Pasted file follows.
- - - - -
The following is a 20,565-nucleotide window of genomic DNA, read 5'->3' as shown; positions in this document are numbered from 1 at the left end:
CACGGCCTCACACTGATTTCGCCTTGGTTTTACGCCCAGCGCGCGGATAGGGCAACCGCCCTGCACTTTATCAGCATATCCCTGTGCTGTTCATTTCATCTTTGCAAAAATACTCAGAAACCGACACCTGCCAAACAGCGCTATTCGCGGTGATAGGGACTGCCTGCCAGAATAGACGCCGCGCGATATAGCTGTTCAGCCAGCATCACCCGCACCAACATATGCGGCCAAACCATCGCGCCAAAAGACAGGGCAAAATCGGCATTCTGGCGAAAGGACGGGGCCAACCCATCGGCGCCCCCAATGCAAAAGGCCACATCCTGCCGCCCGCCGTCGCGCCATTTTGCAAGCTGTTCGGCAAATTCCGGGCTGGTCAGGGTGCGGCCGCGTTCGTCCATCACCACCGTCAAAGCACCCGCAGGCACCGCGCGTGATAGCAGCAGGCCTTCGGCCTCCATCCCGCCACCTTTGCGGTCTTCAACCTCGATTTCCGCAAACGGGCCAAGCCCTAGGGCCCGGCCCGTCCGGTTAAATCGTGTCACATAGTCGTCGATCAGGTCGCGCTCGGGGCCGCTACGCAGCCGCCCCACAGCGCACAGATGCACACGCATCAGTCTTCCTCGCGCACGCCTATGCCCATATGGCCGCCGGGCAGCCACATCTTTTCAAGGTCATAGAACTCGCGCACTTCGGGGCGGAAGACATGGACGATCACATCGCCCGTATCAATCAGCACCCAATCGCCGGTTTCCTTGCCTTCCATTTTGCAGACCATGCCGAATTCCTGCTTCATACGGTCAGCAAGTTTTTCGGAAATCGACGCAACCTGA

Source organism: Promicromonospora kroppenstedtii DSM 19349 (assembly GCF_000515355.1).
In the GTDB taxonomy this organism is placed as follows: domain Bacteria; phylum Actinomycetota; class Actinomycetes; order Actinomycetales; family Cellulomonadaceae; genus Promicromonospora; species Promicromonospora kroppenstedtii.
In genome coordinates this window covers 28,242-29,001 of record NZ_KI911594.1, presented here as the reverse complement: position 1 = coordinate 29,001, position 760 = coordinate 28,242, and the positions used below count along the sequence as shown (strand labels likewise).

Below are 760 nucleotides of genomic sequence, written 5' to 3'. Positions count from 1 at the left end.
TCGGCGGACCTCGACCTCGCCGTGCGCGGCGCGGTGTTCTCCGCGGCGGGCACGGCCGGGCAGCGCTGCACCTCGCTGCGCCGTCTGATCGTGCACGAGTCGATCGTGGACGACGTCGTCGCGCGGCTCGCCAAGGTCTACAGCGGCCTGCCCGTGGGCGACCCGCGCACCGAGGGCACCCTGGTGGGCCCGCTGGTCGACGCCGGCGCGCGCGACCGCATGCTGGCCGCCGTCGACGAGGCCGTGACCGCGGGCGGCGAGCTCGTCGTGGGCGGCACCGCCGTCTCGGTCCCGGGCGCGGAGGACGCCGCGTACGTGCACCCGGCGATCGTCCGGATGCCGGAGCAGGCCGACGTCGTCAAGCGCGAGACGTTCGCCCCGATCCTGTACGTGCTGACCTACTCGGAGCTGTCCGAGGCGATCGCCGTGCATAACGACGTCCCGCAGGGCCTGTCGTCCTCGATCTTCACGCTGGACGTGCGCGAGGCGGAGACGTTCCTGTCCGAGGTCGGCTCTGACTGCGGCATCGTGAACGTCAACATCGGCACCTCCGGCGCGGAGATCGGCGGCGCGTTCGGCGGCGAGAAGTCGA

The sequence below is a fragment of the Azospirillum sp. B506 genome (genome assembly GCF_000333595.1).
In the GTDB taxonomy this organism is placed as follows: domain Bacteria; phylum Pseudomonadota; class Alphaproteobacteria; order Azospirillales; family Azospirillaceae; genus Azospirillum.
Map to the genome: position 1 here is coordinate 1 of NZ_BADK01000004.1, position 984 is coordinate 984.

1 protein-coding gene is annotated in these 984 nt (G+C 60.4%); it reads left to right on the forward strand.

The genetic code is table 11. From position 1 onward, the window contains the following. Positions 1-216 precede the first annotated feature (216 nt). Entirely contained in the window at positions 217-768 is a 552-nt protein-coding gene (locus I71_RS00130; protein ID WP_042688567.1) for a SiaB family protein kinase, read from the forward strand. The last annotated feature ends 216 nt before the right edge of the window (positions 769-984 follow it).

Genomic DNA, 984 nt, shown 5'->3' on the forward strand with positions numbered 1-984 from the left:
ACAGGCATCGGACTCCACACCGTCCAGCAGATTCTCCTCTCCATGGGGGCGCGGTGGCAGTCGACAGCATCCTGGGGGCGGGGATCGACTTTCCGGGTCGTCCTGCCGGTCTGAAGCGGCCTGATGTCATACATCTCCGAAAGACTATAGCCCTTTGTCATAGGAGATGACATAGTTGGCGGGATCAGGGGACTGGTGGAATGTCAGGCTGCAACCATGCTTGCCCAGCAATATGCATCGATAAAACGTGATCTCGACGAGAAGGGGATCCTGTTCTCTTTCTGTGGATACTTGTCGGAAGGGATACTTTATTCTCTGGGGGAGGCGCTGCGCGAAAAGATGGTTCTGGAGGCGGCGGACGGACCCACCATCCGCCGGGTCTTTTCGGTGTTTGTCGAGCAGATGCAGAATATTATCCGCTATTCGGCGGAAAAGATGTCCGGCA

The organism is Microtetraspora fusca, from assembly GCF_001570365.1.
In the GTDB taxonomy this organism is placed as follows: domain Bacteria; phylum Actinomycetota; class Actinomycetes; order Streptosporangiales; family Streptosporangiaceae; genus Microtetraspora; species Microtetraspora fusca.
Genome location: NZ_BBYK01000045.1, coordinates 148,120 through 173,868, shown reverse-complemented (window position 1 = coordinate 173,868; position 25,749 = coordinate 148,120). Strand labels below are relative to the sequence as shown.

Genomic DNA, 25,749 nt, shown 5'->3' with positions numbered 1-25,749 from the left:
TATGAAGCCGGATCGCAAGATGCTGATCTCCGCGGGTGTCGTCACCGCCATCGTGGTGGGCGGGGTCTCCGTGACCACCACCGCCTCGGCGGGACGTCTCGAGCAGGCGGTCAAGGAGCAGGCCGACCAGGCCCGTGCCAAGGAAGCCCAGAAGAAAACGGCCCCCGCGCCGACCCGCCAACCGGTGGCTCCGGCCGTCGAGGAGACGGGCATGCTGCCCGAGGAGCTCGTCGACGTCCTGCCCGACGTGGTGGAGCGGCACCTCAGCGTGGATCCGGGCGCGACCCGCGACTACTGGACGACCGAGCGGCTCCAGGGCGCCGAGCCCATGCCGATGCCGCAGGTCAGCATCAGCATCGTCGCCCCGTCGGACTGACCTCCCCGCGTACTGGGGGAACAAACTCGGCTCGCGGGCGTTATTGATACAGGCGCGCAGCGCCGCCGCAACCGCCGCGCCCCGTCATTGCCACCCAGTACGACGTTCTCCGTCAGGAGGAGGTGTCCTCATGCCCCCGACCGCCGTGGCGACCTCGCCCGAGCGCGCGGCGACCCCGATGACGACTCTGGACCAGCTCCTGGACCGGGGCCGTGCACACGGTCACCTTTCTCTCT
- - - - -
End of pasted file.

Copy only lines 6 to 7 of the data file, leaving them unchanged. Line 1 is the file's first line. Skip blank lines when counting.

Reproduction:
Below are 760 nucleotides of genomic sequence, written 5' to 3'. Positions count from 1 at the left end.
TCGGCGGACCTCGACCTCGCCGTGCGCGGCGCGGTGTTCTCCGCGGCGGGCACGGCCGGGCAGCGCTGCACCTCGCTGCGCCGTCTGATCGTGCACGAGTCGATCGTGGACGACGTCGTCGCGCGGCTCGCCAAGGTCTACAGCGGCCTGCCCGTGGGCGACCCGCGCACCGAGGGCACCCTGGTGGGCCCGCTGGTCGACGCCGGCGCGCGCGACCGCATGCTGGCCGCCGTCGACGAGGCCGTGACCGCGGGCGGCGAGCTCGTCGTGGGCGGCACCGCCGTCTCGGTCCCGGGCGCGGAGGACGCCGCGTACGTGCACCCGGCGATCGTCCGGATGCCGGAGCAGGCCGACGTCGTCAAGCGCGAGACGTTCGCCCCGATCCTGTACGTGCTGACCTACTCGGAGCTGTCCGAGGCGATCGCCGTGCATAACGACGTCCCGCAGGGCCTGTCGTCCTCGATCTTCACGCTGGACGTGCGCGAGGCGGAGACGTTCCTGTCCGAGGTCGGCTCTGACTGCGGCATCGTGAACGTCAACATCGGCACCTCCGGCGCGGAGATCGGCGGCGCGTTCGGCGGCGAGAAGTCGA